If your HIV risk changes, you can stop or restart PrEP, or change the way you take it. Discuss any planned changes with your clinic/service.

Can PrEP make me lose or gain weight?

You may experience slight weight loss, or a slight weight increase.

Try to eat well without increasing your portion sizes. Regular exercise will also help to keep your weight stable.

If you start to have problems with your weight while taking PrEP, talk to your clinic/service for advice.

Will it affect my contraception?

PrEP does not affect any type of contraception, including the combined pill or Emergency contraception - NHS (

However, if PrEP makes you sick (vomit) or have severe diarrhoea for more than 24 hours, your contraceptive pills may not protect you from pregnancy. Check the pill packet to find out what to do.

Find out more about what to do if you're on the pill and you're being sick or have diarrhoea .

Can I drive or ride a bike?

PrEP can make you feel dizzy for the first few weeks of taking it. Don’t drive a car, ride a bike or use tools or machinery if this happens to you.

It's an offence to drive a car if your ability to drive safely is affected. It's your responsibility to decide if it's safe to drive. If you're in any doubt, don’t drive.

Talk to your clinic/service if you're unsure whether it's safe for you to drive while taking PrEP. GOV.UK has more information on the law on drugs and driving .

Can I drink alcohol with it?

Yes, you can drink alcohol while taking PrEP.

Is there any food or drink I need to avoid?

You can eat and drink the way you usually would while taking PrEP.

Will recreational drugs affect PrEP?

Taking PrEP can make recreational drugs affect you differently, especially if you have just started taking PrEP.

When you start taking PrEP it takes time for your body to get used to it. If you take recreational drugs during this time it can increase the risk of side effects.

If you’re using recreational drugs, tell your clinic/service so they can explain the risks.

Find out more about the side effects of recreational drugs on the Frank website.

Can I take PrEP with other medicines?

PrEP does not interact with most other medicines.

PrEP doesn’t interact with alcohol or recreational drugs. It is safe to take with hormonal contraceptives and most over-the-counter medicines. PrEP is safe for trans people taking hormones.

Tenofovir disoproxil fumarate (one of the drugs in Truvada and its generic formulations – the ones we use for PrEP) may interact with other medicines associated with kidney problems. If you have long-term health conditions or are using other medicines, talk with your clinic/service before starting PrEP.

Are there side effects from taking PrEP?

Most people who take PrEP experience no side effects.

There are however, some short-term side effects that have been reported by some people who use PrEP.

Studies show 1 in 10 people report short-term side effects. These can include feeling sick, stomach pain, dizziness and headache. These tend to be most common in the first month of using PrEP. For most people these side effects last for a few days and almost always stop within a month.

If you experience any side effects that last longer than this it’s worth having a chat with your health service as they may be able to prescribe medication that can help.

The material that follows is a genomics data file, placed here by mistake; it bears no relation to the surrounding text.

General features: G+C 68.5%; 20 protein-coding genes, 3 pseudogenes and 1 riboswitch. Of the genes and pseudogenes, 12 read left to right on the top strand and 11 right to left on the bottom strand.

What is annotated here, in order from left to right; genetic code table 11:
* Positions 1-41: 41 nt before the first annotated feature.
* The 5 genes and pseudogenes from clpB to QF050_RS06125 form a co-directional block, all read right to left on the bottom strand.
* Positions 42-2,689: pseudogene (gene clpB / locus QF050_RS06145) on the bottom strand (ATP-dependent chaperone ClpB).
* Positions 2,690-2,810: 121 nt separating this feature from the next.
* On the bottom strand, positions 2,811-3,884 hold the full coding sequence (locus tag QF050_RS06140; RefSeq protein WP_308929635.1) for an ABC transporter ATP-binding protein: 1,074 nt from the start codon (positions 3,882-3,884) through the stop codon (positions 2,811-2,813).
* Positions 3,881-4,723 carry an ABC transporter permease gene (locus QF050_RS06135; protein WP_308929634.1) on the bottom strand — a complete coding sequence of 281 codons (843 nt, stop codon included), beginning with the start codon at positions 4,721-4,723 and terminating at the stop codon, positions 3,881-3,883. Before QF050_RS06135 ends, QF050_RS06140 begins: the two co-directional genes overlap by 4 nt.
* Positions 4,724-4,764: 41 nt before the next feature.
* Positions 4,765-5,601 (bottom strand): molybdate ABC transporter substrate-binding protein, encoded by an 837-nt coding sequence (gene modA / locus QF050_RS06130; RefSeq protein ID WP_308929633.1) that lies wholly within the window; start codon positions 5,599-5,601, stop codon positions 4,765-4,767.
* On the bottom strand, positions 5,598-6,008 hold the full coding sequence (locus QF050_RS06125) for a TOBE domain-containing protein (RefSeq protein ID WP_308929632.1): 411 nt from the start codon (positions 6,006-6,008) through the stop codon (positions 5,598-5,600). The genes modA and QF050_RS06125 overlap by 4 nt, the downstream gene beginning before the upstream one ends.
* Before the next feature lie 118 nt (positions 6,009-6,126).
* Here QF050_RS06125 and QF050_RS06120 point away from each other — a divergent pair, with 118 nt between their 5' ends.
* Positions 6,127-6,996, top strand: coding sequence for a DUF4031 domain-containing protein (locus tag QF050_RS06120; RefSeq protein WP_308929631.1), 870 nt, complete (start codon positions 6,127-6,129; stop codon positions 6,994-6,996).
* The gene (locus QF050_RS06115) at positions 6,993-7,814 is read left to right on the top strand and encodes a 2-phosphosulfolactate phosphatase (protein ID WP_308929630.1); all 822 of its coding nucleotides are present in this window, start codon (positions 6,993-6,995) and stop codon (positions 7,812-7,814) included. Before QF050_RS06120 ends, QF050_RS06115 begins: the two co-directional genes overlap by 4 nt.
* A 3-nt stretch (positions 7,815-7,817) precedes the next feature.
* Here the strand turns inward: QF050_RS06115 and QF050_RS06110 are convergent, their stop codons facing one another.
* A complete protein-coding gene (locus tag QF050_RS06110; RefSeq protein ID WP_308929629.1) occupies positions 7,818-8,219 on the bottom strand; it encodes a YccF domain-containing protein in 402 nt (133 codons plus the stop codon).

Does PrEP prevent pregnancy?

PrEP does not prevent pregnancy, so you’ll need to think about contraception if you don’t want to become pregnant while using PrEP. PrEP is safe to use with hormonal birth control and when you are trying to conceive. PrEP can also be used safely during pregnancy.

Can PrEP prevent other STIs?

PrEP prevents HIV but will not protect you from other sexually transmitted infections (STIs) like chlamydia, gonorrhoea, syphilis or genital herpes, so you should use other methods of protection such as condoms. You can also get vaccinated against HPV and hepatitis B and A.

You may want to test for other STIs regularly as some STIs don’t have any symptoms.

Can PrEP be used as PEP?

You can’t use PrEP as PEP. PEP stands for ‘post exposure prophylaxis’, and it’s not the same as PrEP.

PEP is a course of medicines you take soon after sex if you think you’ve been exposed to HIV. It’s usually prescribed for a month and should be taken immediately after you think you have been exposed to protect you from the virus.

If you think you’ve been exposed, visit your local sexual health clinic, GP, or A&E department immediately, as you may be able to take PEP if it’s within 72 hours of possible infection.

How to access our PrEP service

Can I use SH.UK’s PrEP service?

If you live in East Sussex you may be able to use our PrEP service. Register here for your online consultation

The service is not currently available in all parts of the UK, we will update our website as more areas join the service. 

Why do I need to test for HIV to use this service?

PrEP is not suitable for people living with HIV . This is because the medication uses 2 of the antiviral drugs used to treat people with HIV positive (along with other medications). A third drug is usually needed so taking them alone could make HIV treatment less effective.

Do I have to get this delivered to my home?

You can tell us where you’d like your order to be delivered. If easier for you, you can pick your medicine up from a Lloyds Pharmacy of your choice.

I currently get PrEP from my local sexual health clinic, can I order it instead?

Currently, this is available only to people who haven’t been using an NHS PrEP service.